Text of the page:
3. It’s important to allow the person to stop us any time they desire and ask questions. Also, should the questions come across as dismissive about the Bible, try not to come across defensive. Jesus not only encountered the same responses, he seemed to welcomed them as it gave way to healthy dialogue.  Search the gospels and you will discover it is full of people who strongly questioned Jesus’ claims. Even Jesus’ own family, early on, thought he was a nut case. So, should your friend have objections simply reply with something like, “That’s actually a great point. And a lot of people feel that way. (Pilate looked at Jesus and asked, “What is truth?”) Could I try and bring some clarity to your question from the Bible?” Or, if you have no clue how to answer their question simply reply, “That’s a wonderful question. Would you mind if i do some research and get back to you on what i find?”  It is critical to always be kind and respectful. 

4. Most of all, our ability to share our faith depends on prayer and study of the scriptures as it defends on nothing else. One can have the New Testament memorized (Satan does), but if that person is not allowing the Holy Spirit to fill and control them they will be of little use to impact the kingdom. And the old saying is true: people don’t care how much we know until they know how much they care. Per that last statement, make certain they can tell you’re simply discussing the answer to their query and not attempting for force the Christian faith on them (Jesus never imposed himself or his message on a single person.)

5. Also, never worry about an initial conversation turning out to be “part one” of an ongoing conversation. I had a “part one” conversation just a couple of weeks ago with a person seeking truth. Only God can change a heart. We are merely the messenger.

Sometimes, people are more philosophical and have many great (and hard) questions. And, then there are times when the Holy Spirit will use the most simple of responses to the statement, “Tell me about your Jesus,” to convict a listener’s heart. Such an account is recorded in Acts 16 when the Philippian jailer asked Paul & Silas, “What must I do to be saved?” They replied, “Believe in the Lord Jesus and you will be saved.” It appears that was enough for the jailer – as well as his entire family.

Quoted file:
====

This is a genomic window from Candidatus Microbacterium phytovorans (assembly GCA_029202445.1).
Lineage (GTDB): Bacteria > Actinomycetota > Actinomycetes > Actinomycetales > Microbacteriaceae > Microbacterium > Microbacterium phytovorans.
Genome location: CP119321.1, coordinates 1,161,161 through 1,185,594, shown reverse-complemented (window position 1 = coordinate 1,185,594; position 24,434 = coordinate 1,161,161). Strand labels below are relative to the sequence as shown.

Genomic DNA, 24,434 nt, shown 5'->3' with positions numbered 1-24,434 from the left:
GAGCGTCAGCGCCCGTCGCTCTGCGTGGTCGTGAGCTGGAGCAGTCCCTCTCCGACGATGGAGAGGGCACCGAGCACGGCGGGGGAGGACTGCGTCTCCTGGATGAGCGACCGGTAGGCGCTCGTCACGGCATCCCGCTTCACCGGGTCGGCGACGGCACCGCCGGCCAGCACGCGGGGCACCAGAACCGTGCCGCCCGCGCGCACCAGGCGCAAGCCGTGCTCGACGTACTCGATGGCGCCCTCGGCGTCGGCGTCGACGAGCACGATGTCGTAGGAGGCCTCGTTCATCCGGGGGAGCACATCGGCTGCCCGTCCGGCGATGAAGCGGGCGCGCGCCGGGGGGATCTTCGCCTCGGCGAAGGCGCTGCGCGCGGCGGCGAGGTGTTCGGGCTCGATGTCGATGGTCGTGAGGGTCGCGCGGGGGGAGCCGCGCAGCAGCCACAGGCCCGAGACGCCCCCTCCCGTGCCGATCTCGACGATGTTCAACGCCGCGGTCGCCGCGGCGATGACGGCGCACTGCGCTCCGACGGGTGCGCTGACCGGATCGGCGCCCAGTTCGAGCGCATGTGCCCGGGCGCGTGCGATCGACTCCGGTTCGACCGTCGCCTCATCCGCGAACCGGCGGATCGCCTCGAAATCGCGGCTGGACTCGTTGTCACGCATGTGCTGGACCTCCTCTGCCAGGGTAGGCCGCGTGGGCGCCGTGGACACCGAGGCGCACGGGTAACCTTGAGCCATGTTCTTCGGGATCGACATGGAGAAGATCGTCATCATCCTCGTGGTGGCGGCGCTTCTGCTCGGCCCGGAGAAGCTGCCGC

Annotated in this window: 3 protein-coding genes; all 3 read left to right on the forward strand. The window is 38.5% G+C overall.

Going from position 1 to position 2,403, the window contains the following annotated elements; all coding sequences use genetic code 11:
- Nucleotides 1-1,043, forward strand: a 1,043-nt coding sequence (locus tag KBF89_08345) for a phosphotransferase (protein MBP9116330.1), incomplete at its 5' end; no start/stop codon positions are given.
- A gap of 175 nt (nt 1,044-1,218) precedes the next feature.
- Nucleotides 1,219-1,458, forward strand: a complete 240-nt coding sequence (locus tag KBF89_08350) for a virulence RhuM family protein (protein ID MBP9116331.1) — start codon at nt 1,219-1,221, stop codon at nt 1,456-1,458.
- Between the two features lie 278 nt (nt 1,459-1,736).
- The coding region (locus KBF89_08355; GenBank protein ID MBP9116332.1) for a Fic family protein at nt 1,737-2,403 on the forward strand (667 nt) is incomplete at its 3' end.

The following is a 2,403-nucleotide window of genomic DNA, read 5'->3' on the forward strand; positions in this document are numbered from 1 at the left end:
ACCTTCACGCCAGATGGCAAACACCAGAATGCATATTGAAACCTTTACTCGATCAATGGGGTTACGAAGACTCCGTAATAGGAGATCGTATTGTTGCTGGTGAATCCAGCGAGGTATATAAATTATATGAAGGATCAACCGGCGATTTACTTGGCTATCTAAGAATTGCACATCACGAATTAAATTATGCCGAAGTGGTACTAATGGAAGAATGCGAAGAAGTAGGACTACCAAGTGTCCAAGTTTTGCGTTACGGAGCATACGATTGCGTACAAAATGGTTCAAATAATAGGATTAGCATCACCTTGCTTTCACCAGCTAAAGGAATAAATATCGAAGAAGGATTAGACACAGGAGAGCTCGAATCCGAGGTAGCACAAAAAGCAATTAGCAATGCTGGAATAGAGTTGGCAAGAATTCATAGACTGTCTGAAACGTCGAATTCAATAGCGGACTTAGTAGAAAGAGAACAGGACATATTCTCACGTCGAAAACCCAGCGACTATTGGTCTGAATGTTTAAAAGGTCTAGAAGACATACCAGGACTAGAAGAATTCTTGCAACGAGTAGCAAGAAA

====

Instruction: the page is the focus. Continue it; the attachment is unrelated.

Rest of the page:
6. Finally, I like to inform people with whom I’m visiting that the Christian faith is nothing close to the “opium of the people” as Karl Marx once described religion. Nor is it an emotional crutch or a fairy tale, as some derisively call it. Quite the contrary, it is a rational, intelligent faith – a faith God actually encourages people to test and examine. The Bible is based on actual history – history that can be fact-checked. The gospels, according to historians, seem to fit best in the category of ancient Greco-Roman biography and, when scrutinized and weighed against the same criteria as other ancient literature, prove to be overwhelmingly reliable. The Homeric Epics come nowhere close to manuscript evidence of the New Testament, and no one questions their validity. Further, scholars, scientists and academics from the likes of Yale, MIT, Cornell, Harvard, Dartmouth, Stanford, UC-Irvine, Notre Dame, Cambridge and Oxford, just to name a few of the myriad of scholars, have placed their faith in the risen Christ.